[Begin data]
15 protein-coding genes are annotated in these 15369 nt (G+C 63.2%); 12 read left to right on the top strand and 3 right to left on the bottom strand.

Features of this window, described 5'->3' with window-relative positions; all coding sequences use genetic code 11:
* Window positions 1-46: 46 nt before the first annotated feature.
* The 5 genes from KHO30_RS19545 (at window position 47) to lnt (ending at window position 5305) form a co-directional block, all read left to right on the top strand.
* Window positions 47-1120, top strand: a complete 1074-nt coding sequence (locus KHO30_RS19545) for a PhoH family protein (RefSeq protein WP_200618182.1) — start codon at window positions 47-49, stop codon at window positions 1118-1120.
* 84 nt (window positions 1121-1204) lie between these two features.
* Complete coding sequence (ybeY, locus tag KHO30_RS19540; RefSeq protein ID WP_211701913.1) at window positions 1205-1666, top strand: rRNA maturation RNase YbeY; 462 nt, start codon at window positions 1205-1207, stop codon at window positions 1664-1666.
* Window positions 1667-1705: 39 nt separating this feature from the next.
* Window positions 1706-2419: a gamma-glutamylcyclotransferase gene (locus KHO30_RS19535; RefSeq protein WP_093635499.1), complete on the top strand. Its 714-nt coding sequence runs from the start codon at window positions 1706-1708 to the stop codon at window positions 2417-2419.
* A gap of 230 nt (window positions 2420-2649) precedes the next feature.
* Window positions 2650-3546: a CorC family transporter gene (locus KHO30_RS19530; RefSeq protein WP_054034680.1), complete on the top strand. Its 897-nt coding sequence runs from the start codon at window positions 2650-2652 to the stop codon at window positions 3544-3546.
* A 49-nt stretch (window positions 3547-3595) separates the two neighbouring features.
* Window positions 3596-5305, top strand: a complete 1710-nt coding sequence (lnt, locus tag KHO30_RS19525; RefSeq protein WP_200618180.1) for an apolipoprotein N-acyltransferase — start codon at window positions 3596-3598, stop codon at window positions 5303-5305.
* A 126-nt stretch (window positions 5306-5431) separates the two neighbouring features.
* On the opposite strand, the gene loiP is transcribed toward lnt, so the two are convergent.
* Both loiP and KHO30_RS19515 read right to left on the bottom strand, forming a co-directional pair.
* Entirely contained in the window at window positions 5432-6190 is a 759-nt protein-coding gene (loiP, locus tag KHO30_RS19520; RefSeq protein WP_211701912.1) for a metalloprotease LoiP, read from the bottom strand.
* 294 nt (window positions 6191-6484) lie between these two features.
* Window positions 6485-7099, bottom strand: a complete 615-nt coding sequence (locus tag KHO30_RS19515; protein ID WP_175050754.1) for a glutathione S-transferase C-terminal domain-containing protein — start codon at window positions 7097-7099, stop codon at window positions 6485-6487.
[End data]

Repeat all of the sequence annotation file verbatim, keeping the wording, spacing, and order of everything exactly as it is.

15 protein-coding genes are annotated in these 15369 nt (G+C 63.2%); 12 read left to right on the top strand and 3 right to left on the bottom strand.

Features of this window, described 5'->3' with window-relative positions; all coding sequences use genetic code 11:
* Window positions 1-46: 46 nt before the first annotated feature.
* The 5 genes from KHO30_RS19545 (at window position 47) to lnt (ending at window position 5305) form a co-directional block, all read left to right on the top strand.
* Window positions 47-1120, top strand: a complete 1074-nt coding sequence (locus KHO30_RS19545) for a PhoH family protein (RefSeq protein WP_200618182.1) — start codon at window positions 47-49, stop codon at window positions 1118-1120.
* 84 nt (window positions 1121-1204) lie between these two features.
* Complete coding sequence (ybeY, locus tag KHO30_RS19540; RefSeq protein ID WP_211701913.1) at window positions 1205-1666, top strand: rRNA maturation RNase YbeY; 462 nt, start codon at window positions 1205-1207, stop codon at window positions 1664-1666.
* Window positions 1667-1705: 39 nt separating this feature from the next.
* Window positions 1706-2419: a gamma-glutamylcyclotransferase gene (locus KHO30_RS19535; RefSeq protein WP_093635499.1), complete on the top strand. Its 714-nt coding sequence runs from the start codon at window positions 1706-1708 to the stop codon at window positions 2417-2419.
* A gap of 230 nt (window positions 2420-2649) precedes the next feature.
* Window positions 2650-3546: a CorC family transporter gene (locus KHO30_RS19530; RefSeq protein WP_054034680.1), complete on the top strand. Its 897-nt coding sequence runs from the start codon at window positions 2650-2652 to the stop codon at window positions 3544-3546.
* A 49-nt stretch (window positions 3547-3595) separates the two neighbouring features.
* Window positions 3596-5305, top strand: a complete 1710-nt coding sequence (lnt, locus tag KHO30_RS19525; RefSeq protein WP_200618180.1) for an apolipoprotein N-acyltransferase — start codon at window positions 3596-3598, stop codon at window positions 5303-5305.
* A 126-nt stretch (window positions 5306-5431) separates the two neighbouring features.
* On the opposite strand, the gene loiP is transcribed toward lnt, so the two are convergent.
* Both loiP and KHO30_RS19515 read right to left on the bottom strand, forming a co-directional pair.
* Entirely contained in the window at window positions 5432-6190 is a 759-nt protein-coding gene (loiP, locus tag KHO30_RS19520; RefSeq protein WP_211701912.1) for a metalloprotease LoiP, read from the bottom strand.
* 294 nt (window positions 6191-6484) lie between these two features.
* Window positions 6485-7099, bottom strand: a complete 615-nt coding sequence (locus tag KHO30_RS19515; protein ID WP_175050754.1) for a glutathione S-transferase C-terminal domain-containing protein — start codon at window positions 7097-7099, stop codon at window positions 6485-6487.